Niue culture and art

Immerse yourself in the art, culture and traditions of Niue to experience a deeper connection with the island's friendly people.

You won't find a commercial culture centre or cultural village on Niue; you simply learn about cultural traditions and way of life the real way - first hand. Several small tour operators make it easy to visit villages, plantations and historic spots with a guide. While you're meeting the locals, you'll gain local knowledge on the best places to swim, snorkel, hike, eat and more.

If you're staying on a Wednesday, stop by the local women's weaving group at Makini Hall in Alofi, then pick up a memento from the shop next door.

Art and sculpture

Traditional Niuean art includes unique hiapo (tapa cloth) works that feature detailed plant designs. While the creation of hiapo all but ceased generations ago, current artists - such as renowned writer and print maker John Pule - are leading renewed interest in the art form by using hiapo designs in modern works.

Another important artist associated with Niue is New Zealand born artist Mark Cross, who moved to the island in 1978 and divides his time between studios in both countries. Mark is recognised as one of the South Pacific's leading contemporary realist painters. To enjoy some of his works, and other beautiful examples of contemporary art and jewellery produced in Niue, visit the Tahiono Art Gallery in Alofi. It's a great opportunity to buy a gorgeous souvenir that you'll treasure for years to come.

In 1996, Mark Cross, John Pule and several other artists created Niue's Hikulagi Sculpture Park, 2km south of Liku village. From the circle of totem poles to the gazebo of shells, pieces are largely constructed from found materials like fishing nets, footwear, saucepans, electrical components and scrabble letters. A highlight for many visitors is the constantly evolving piece called Protean Habitat, a meditation on how we use and consume.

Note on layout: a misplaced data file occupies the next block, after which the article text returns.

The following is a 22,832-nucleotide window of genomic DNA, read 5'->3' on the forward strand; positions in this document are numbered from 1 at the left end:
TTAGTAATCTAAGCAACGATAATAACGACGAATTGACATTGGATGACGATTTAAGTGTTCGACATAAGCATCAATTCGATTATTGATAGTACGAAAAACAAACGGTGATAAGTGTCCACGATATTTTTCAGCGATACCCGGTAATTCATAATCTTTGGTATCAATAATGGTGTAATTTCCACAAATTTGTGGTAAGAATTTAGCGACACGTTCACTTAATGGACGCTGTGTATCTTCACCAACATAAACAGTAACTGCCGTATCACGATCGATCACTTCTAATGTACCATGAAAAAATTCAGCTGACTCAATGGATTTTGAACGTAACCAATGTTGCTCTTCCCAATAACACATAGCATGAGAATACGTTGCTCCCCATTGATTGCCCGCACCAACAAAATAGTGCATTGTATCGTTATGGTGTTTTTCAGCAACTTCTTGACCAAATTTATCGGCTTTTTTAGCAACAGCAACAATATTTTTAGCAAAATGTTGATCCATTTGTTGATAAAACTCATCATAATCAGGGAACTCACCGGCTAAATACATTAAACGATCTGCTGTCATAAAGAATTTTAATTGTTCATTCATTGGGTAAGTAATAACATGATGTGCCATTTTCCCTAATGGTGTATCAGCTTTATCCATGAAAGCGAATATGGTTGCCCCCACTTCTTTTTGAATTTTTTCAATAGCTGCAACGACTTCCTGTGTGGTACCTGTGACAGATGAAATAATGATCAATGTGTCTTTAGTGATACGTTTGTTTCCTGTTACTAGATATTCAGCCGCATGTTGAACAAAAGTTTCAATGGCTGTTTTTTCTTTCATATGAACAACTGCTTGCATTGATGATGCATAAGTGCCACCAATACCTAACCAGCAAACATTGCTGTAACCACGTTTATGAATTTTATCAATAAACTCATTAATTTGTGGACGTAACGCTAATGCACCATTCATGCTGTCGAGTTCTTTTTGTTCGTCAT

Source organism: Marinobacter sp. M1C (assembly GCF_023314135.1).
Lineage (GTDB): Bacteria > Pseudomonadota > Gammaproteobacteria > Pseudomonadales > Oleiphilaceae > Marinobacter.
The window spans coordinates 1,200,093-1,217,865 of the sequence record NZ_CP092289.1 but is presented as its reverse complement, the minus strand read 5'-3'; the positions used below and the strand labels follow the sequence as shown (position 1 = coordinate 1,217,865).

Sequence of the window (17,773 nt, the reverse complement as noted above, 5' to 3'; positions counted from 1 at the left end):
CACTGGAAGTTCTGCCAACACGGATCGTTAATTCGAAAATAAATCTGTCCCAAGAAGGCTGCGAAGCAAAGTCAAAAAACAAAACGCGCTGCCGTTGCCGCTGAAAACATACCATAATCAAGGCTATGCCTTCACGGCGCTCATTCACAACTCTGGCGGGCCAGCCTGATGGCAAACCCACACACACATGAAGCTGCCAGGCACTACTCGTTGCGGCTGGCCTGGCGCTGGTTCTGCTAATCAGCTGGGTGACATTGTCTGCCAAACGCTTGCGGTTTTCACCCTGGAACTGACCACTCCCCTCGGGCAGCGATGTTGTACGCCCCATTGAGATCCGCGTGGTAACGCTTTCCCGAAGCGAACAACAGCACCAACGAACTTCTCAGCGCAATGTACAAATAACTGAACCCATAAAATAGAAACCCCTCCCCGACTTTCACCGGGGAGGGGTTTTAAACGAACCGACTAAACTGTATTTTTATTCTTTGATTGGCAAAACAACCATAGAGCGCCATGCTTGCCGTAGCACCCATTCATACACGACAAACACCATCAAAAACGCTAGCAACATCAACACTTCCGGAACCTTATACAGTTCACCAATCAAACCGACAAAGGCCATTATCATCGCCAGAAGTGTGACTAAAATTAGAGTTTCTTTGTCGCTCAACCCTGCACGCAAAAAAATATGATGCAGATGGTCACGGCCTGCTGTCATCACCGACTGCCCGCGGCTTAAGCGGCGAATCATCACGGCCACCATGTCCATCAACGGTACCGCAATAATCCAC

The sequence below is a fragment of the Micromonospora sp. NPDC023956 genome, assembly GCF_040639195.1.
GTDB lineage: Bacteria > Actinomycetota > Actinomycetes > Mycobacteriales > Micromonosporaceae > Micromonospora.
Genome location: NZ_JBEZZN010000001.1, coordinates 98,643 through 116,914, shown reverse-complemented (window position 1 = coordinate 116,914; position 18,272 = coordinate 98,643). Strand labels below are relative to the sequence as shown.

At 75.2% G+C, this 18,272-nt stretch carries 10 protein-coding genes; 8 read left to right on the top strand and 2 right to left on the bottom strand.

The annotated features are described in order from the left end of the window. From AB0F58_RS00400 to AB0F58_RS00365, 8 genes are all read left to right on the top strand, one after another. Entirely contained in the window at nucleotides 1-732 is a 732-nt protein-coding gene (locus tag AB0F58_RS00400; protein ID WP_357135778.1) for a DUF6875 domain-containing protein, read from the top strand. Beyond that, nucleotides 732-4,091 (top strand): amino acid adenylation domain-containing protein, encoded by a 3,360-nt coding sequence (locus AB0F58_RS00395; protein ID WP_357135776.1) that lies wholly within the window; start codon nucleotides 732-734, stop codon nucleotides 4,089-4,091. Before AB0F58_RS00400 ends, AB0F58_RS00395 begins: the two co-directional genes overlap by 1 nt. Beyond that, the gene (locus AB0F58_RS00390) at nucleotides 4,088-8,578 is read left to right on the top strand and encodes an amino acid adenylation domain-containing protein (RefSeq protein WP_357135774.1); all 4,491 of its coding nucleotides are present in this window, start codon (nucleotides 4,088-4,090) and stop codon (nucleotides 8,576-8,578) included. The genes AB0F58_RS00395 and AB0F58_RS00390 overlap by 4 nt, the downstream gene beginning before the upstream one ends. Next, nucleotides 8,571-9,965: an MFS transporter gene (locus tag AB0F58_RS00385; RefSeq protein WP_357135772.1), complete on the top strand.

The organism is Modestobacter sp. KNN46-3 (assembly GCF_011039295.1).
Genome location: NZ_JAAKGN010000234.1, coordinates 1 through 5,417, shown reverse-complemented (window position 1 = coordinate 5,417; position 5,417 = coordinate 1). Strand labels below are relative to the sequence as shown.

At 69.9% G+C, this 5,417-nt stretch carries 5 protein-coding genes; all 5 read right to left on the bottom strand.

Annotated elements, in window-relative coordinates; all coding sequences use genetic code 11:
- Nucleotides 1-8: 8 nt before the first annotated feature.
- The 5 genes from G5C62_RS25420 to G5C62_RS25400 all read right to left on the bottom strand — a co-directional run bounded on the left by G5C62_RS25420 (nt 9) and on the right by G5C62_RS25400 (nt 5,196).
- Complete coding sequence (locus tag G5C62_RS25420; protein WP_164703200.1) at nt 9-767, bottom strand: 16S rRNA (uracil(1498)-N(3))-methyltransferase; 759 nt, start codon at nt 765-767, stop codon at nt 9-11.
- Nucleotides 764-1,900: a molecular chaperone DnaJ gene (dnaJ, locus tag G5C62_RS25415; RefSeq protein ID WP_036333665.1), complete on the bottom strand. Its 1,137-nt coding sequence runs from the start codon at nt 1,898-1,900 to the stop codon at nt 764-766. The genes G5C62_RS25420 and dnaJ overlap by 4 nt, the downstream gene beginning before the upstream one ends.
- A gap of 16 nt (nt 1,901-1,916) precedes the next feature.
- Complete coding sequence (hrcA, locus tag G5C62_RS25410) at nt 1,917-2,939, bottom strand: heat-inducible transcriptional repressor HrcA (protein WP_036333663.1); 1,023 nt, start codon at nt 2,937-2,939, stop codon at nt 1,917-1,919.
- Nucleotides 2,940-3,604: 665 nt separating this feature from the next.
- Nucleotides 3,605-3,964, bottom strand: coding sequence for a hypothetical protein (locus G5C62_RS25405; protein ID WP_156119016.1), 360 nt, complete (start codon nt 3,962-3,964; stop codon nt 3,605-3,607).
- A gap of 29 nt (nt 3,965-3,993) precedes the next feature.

Traditional Niuean weaving

Girls in Niue learn to weave from an early age and grow up to become accomplished weavers who produce beautiful practical items, such as place mats, bowls, baskets and hats. Some, like leading Pacific weaver Ahi Cross from the village of Liku, have evolved traditional weaving techniques to create stunning works of art.

If you're in Niue midweek, stop by the local women's weaving group, which meets every Wednesday morning at Makini Hall in Alofi. The weavers start their session with a prayer, then catch up on local news while keeping their fingers busy with weaving and sewing. Art forms that have been passed down through generations are kept alive this way and the resulting handcrafted creations can be purchased in the adjacent shop. There are baskets, brooms, placemats and tropical dresses on sale.

Traditional vaka

As you wander down Niue's sea tracks to the ocean you'll often pass small outrigger canoes or vaka, which the local men use for fishing. They're deftly launched from coral reefs into the ocean swells and the ancient design, including the vaka's optimal length, has been perfected for local conditions.